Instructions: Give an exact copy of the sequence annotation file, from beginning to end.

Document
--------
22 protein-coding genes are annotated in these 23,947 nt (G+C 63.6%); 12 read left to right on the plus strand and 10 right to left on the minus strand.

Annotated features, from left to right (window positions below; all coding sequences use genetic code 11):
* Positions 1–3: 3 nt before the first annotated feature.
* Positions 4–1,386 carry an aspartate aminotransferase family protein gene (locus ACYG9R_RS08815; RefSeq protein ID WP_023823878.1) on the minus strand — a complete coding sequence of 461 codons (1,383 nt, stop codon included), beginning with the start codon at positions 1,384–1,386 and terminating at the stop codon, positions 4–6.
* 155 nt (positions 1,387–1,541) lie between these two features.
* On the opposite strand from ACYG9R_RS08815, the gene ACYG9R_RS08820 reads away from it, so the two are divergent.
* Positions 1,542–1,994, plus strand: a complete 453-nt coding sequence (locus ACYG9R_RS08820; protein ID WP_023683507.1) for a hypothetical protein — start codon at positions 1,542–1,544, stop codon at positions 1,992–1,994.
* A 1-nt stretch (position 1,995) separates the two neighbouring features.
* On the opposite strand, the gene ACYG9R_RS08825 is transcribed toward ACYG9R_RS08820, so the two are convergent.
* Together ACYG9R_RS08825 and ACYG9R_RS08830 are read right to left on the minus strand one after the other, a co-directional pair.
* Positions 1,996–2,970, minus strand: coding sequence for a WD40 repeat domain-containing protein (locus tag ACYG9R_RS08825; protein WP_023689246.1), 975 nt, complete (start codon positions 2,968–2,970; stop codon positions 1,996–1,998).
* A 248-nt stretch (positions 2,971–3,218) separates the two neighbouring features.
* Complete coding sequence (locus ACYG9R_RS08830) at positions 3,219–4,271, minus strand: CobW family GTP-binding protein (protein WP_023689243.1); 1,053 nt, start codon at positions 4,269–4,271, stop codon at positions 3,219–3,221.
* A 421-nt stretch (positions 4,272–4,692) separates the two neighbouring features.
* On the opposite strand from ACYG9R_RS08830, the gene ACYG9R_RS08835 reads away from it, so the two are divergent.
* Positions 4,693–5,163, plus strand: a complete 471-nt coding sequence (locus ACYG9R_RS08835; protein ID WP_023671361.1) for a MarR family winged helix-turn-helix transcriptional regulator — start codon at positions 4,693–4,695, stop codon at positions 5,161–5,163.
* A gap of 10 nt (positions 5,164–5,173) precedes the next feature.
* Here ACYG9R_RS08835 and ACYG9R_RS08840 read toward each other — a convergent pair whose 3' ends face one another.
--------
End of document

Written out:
22 protein-coding genes are annotated in these 23,947 nt (G+C 63.6%); 12 read left to right on the plus strand and 10 right to left on the minus strand.

Annotated features, from left to right (window positions below; all coding sequences use genetic code 11):
* Positions 1–3: 3 nt before the first annotated feature.
* Positions 4–1,386 carry an aspartate aminotransferase family protein gene (locus ACYG9R_RS08815; RefSeq protein ID WP_023823878.1) on the minus strand — a complete coding sequence of 461 codons (1,383 nt, stop codon included), beginning with the start codon at positions 1,384–1,386 and terminating at the stop codon, positions 4–6.
* 155 nt (positions 1,387–1,541) lie between these two features.
* On the opposite strand from ACYG9R_RS08815, the gene ACYG9R_RS08820 reads away from it, so the two are divergent.
* Positions 1,542–1,994, plus strand: a complete 453-nt coding sequence (locus ACYG9R_RS08820; protein ID WP_023683507.1) for a hypothetical protein — start codon at positions 1,542–1,544, stop codon at positions 1,992–1,994.
* A 1-nt stretch (position 1,995) separates the two neighbouring features.
* On the opposite strand, the gene ACYG9R_RS08825 is transcribed toward ACYG9R_RS08820, so the two are convergent.
* Together ACYG9R_RS08825 and ACYG9R_RS08830 are read right to left on the minus strand one after the other, a co-directional pair.
* Positions 1,996–2,970, minus strand: coding sequence for a WD40 repeat domain-containing protein (locus tag ACYG9R_RS08825; protein WP_023689246.1), 975 nt, complete (start codon positions 2,968–2,970; stop codon positions 1,996–1,998).
* A 248-nt stretch (positions 2,971–3,218) separates the two neighbouring features.
* Complete coding sequence (locus ACYG9R_RS08830) at positions 3,219–4,271, minus strand: CobW family GTP-binding protein (protein WP_023689243.1); 1,053 nt, start codon at positions 4,269–4,271, stop codon at positions 3,219–3,221.
* A 421-nt stretch (positions 4,272–4,692) separates the two neighbouring features.
* On the opposite strand from ACYG9R_RS08830, the gene ACYG9R_RS08835 reads away from it, so the two are divergent.
* Positions 4,693–5,163, plus strand: a complete 471-nt coding sequence (locus ACYG9R_RS08835; protein ID WP_023671361.1) for a MarR family winged helix-turn-helix transcriptional regulator — start codon at positions 4,693–4,695, stop codon at positions 5,161–5,163.
* A gap of 10 nt (positions 5,164–5,173) precedes the next feature.
* Here ACYG9R_RS08835 and ACYG9R_RS08840 read toward each other — a convergent pair whose 3' ends face one another.